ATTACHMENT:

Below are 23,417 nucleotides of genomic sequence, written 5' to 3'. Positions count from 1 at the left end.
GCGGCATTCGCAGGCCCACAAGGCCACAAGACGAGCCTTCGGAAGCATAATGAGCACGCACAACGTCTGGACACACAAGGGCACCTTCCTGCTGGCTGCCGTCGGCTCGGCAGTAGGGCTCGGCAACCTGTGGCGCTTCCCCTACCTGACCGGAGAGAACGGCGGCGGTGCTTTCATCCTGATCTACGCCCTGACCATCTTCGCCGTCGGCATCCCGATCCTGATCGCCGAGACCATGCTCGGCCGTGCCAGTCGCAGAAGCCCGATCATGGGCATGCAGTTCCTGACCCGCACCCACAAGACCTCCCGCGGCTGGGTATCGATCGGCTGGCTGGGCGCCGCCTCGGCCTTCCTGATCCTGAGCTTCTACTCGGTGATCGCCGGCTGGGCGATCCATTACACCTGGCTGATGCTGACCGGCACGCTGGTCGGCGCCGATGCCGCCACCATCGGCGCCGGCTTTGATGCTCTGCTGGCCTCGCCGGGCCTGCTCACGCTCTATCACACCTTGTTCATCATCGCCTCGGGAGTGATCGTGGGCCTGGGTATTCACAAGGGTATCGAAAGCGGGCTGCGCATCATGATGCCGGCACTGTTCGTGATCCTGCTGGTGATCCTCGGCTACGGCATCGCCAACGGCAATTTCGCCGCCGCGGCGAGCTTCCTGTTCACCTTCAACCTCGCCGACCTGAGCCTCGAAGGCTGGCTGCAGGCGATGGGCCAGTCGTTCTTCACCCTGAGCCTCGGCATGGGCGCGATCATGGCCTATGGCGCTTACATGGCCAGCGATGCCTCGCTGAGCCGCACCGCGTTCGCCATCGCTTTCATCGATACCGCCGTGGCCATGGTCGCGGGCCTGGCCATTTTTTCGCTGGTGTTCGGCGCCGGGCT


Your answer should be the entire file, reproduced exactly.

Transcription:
Below are 23,417 nucleotides of genomic sequence, written 5' to 3'. Positions count from 1 at the left end.
GCGGCATTCGCAGGCCCACAAGGCCACAAGACGAGCCTTCGGAAGCATAATGAGCACGCACAACGTCTGGACACACAAGGGCACCTTCCTGCTGGCTGCCGTCGGCTCGGCAGTAGGGCTCGGCAACCTGTGGCGCTTCCCCTACCTGACCGGAGAGAACGGCGGCGGTGCTTTCATCCTGATCTACGCCCTGACCATCTTCGCCGTCGGCATCCCGATCCTGATCGCCGAGACCATGCTCGGCCGTGCCAGTCGCAGAAGCCCGATCATGGGCATGCAGTTCCTGACCCGCACCCACAAGACCTCCCGCGGCTGGGTATCGATCGGCTGGCTGGGCGCCGCCTCGGCCTTCCTGATCCTGAGCTTCTACTCGGTGATCGCCGGCTGGGCGATCCATTACACCTGGCTGATGCTGACCGGCACGCTGGTCGGCGCCGATGCCGCCACCATCGGCGCCGGCTTTGATGCTCTGCTGGCCTCGCCGGGCCTGCTCACGCTCTATCACACCTTGTTCATCATCGCCTCGGGAGTGATCGTGGGCCTGGGTATTCACAAGGGTATCGAAAGCGGGCTGCGCATCATGATGCCGGCACTGTTCGTGATCCTGCTGGTGATCCTCGGCTACGGCATCGCCAACGGCAATTTCGCCGCCGCGGCGAGCTTCCTGTTCACCTTCAACCTCGCCGACCTGAGCCTCGAAGGCTGGCTGCAGGCGATGGGCCAGTCGTTCTTCACCCTGAGCCTCGGCATGGGCGCGATCATGGCCTATGGCGCTTACATGGCCAGCGATGCCTCGCTGAGCCGCACCGCGTTCGCCATCGCTTTCATCGATACCGCCGTGGCCATGGTCGCGGGCCTGGCCATTTTTTCGCTGGTGTTCGGCGCCGGGCT